Taking into account management cases, we will consider five types of training in the case study method.

Taking into account management cases, we will consider five types of training in the case study method.

In this case, the problem or situation either already had some preliminary solution, or their solution is necessary and urgent, and therefore require analysis.

Each of the problems (situations) considered in the case must meet four conditions.

First, the cases must be true, realistic, but at the same time, not burdened with details, be subject to management. Relevant data should be both direct and indirect, aimed at analyzing and discussing the specific management situation.

A case that meets nine characteristics of a quality case is considered good:

be skillfully told a story, relate to an important management problem, describe the dramatic situation with a critical management decision, contain specific comparisons, provide an opportunity to summarize, have a central character, allow you to assess the effectiveness of previously made management decisions, be optimal in size, contain optimal amount of information.

Second, situational exercises offer consideration of the phenomena that are usually encountered by civil servants, namely: the causes and consequences of managerial actions, motivation and morale of employees; structure and policy that determine the activities of the body or organization; consequences of specific management styles; interaction of analysis programs and policy programs; the effects of activities on activities and financial control on the behavior of individuals and groups of people; other predictable and unpredictable factors of organizational life.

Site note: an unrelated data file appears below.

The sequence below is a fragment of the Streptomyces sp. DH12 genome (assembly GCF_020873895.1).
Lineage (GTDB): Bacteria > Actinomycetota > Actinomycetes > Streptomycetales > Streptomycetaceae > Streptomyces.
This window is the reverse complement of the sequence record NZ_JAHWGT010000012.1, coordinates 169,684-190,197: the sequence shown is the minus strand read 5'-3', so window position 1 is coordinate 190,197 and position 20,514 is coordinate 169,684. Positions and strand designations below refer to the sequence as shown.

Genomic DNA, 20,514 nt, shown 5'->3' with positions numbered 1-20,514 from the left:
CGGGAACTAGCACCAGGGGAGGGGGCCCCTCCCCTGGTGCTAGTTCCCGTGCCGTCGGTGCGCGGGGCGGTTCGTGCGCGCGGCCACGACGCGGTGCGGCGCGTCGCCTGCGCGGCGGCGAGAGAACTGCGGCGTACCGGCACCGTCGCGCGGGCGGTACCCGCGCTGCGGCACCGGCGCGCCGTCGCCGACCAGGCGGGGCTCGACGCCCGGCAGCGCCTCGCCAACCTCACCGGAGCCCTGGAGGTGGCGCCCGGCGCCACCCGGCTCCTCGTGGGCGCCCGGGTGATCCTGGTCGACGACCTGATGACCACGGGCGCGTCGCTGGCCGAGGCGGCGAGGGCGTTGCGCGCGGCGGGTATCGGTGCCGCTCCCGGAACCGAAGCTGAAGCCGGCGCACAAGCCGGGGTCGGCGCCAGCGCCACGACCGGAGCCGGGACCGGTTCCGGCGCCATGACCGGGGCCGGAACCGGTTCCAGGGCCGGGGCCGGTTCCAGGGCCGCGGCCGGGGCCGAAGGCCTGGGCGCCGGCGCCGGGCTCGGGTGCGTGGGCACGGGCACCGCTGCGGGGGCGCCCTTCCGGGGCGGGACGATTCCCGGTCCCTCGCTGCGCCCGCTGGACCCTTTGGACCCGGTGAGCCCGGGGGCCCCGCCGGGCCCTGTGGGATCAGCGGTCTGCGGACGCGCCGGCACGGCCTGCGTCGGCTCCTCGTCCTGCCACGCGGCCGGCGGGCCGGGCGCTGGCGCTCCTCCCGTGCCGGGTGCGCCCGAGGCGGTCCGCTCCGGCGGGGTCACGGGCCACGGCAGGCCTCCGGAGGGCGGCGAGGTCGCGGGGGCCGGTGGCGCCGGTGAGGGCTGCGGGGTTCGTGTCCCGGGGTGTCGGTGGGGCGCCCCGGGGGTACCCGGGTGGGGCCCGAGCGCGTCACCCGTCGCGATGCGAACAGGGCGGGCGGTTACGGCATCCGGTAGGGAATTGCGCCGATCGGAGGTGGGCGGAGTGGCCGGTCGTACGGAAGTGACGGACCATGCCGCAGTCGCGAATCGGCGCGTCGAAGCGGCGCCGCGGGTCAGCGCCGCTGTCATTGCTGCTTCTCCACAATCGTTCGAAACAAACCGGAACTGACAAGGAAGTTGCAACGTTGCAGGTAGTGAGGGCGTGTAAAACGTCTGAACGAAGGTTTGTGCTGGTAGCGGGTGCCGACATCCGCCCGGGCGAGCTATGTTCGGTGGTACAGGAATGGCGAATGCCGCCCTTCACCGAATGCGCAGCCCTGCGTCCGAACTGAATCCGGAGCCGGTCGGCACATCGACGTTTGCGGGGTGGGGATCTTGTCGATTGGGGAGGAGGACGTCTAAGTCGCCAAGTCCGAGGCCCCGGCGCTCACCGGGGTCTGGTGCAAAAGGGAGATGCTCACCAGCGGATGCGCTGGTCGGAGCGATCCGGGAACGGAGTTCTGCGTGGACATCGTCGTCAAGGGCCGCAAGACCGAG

Third, the cases sharpen managers’ interest in the issues they face, emphasize their importance and the need to address them. Cases also suggest ways to respond and improve the listener’s skills in solving management problems.

Fourth, cases improve practical skills; direct to the search for appropriate ways, possible reactions to management situations, the use of specific tools and concepts. Case studies develop the ability of managers to analyze, avoid mistakes that often occur in the management context. Typically, a typical case represents both "good, proper" and "bad, unacceptable" management practice, without identifying them; none of the cases is a measure of effective or ineffective management behavior.

A good case must meet the following requirements:

meet a clear goal; have the appropriate level of complexity; illustrate several aspects of life; do not age too fast; have a national color; be relevant today; illustrate typical situations; to develop analytical thinking; to provoke a discussion; have multiple solutions.

The purpose of the cases is a detailed analysis, not an evaluation (especially an early evaluation). Their purpose is not to present specific ones "the right ways" and assistance in acquiring analysis skills – this is what helps to increase the efficiency of public administration. Along with the improvement of analytical skills, the method of situational exercises stimulates the development of insight, is a form of knowledge testing, develops the ability to separate the important from the trivial in management, fosters a sense of responsibility in teaching students.

The most direct way to improve the skills of observation, analysis and synthesis is through the development of students’ interactive activities such as: